Mandatory R/C Tracking
ADS-B, what is it?
As pilots of small unmanned aircraft systems (sUAS), AKA drones and/or r/c airplanes, helicopters, etc., you will be forced to consider upcoming legislation that may impact your r/c hobby. There is a proposal before the FAA to monitor sUAS aerial activity in the future. The implementation for which is expected in a few years from early 2020.
In its basic form, the government wants to know what you are flying and where you are flying it by using a monitoring system called Automatic Dependent Surveillance-Broadcast (ADS-B) by the FAA. In essence, transmitters are now being installed on general aviation aircraft that communicate the aircraft type, its designation, its position (latitude, longitude and altitude) and its speed to receiving stations (Ex.-satellites, internet connected hotspots, etc.) that forward the data to the internet for use by air traffic control and other interested people. The new rule foretells that our sUAS’s will need to be similarly equipped.
There is already some uproar expressed by many r/c pilots that the regulations will be too invasive. This is certainly a concern and deserves your attention. For example, if you fly your r/c aircraft outside of AMA sanctioned airfield boundaries, the rule requires a functioning ADS-B system on your aircraft. Many have voiced their concerns during the public commentary period (closing 3/2/2020) at the government website hosting the proposed rule.
The new rule, “Remote Identification of Unmanned Aircraft Systems” (proposed by the FAA on 12/31/2019), is currently viewable at, https://www.federalregister.gov/documents/2019/12/31/2019-28100/remote-identification-of-unmanned-aircraft-systems. You may add your own personal comments on that site.
Despite how onerous this all sounds, the ADS-B system is very handy when you want to know what’s flying above. If you are underneath an airport approach, you might be interested to know what airplane makes the interesting sound you’re hearing. You might be in the field and want to check if the sky is clear for your own aircraft before you take off. Is that the police helicopter flying over the SEFSD field? I find it particularly useful for getting timely updates about uncontained fires being fought aerially in San Diego County that might threaten my home.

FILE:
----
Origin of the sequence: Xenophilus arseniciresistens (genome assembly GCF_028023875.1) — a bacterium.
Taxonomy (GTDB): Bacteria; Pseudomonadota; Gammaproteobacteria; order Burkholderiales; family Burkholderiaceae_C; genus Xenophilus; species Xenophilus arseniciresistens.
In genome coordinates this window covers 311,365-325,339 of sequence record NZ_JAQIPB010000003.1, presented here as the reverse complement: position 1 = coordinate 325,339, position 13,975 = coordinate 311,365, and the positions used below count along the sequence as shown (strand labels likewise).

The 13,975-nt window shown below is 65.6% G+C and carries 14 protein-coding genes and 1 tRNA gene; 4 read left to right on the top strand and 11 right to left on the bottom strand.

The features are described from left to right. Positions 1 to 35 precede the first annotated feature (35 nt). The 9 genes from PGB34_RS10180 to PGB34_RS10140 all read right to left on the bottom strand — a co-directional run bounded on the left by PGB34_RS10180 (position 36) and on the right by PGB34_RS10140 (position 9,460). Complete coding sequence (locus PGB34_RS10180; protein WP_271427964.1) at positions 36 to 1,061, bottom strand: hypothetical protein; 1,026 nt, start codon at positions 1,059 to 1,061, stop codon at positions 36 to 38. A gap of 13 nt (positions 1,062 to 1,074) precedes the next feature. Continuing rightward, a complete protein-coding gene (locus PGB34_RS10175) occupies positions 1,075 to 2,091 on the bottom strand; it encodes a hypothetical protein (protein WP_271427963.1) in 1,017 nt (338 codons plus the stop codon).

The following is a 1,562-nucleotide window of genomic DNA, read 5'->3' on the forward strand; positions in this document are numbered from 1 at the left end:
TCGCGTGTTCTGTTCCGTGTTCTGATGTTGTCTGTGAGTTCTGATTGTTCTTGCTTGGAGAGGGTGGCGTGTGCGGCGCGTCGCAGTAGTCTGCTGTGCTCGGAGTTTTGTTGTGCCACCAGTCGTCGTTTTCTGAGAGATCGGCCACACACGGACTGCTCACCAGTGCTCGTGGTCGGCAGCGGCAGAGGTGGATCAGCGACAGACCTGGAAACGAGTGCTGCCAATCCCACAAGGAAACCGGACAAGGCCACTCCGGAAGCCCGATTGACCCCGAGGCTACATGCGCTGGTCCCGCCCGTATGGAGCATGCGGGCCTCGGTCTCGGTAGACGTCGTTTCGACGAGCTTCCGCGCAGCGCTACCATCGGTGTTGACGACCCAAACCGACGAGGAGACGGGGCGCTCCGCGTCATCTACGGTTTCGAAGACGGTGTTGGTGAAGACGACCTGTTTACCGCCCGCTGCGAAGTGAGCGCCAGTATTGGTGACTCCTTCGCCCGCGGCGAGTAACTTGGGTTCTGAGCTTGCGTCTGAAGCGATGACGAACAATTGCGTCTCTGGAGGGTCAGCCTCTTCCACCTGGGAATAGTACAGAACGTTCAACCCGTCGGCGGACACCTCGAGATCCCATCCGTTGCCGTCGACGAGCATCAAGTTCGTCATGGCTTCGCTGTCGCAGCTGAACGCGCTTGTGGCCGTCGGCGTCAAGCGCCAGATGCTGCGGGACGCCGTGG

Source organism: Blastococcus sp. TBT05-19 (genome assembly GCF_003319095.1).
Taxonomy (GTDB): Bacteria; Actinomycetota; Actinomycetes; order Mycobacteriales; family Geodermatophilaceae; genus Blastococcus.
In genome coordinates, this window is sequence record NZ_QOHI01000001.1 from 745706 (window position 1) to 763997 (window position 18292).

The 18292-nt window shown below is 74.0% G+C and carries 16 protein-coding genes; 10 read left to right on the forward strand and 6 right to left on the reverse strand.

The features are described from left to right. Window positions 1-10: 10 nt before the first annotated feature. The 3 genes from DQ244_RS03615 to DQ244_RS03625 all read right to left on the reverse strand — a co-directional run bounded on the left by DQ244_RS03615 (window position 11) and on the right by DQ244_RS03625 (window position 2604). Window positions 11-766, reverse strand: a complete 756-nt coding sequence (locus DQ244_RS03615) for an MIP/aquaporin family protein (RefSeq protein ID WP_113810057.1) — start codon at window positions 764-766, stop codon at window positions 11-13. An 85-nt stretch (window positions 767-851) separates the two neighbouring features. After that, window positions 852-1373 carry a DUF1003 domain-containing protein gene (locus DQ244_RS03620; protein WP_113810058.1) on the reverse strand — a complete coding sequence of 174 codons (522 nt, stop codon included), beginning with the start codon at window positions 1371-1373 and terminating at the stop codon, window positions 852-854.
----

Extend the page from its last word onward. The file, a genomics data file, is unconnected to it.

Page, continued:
The reason is that all (as far as I know) of CalFire’s aircraft provide publicly available flight data. I retrieve this data for myself from Flightradar24.com or the Flightradar24 smart device application. There are certainly others, but this one’s my goto. It’s because flight history can be displayed for each aircraft. That’s very handy once you realize that CalFire’s “air-tactical” aircraft loiter around a fire for long periods as they direct incoming air-tankers to their area of attack. The historical trails of the “air-tactical” aircraft look like circles about a point and that’s where the active fire is being fought in real time. No other source of news has proven to be so timely.
Links to the smart device applications (Apple iOS or Android) are available at Flightradar24.com.
So, is the new ruling onerous? Exceedingly likely. Is the new ruling useful? We’ll see and it depends partially on what the public has to say to the FAA about the subject. At the end of the day, the ADS-B system is pretty cool, but should our r/c aircraft be so-equipped?
Member at Large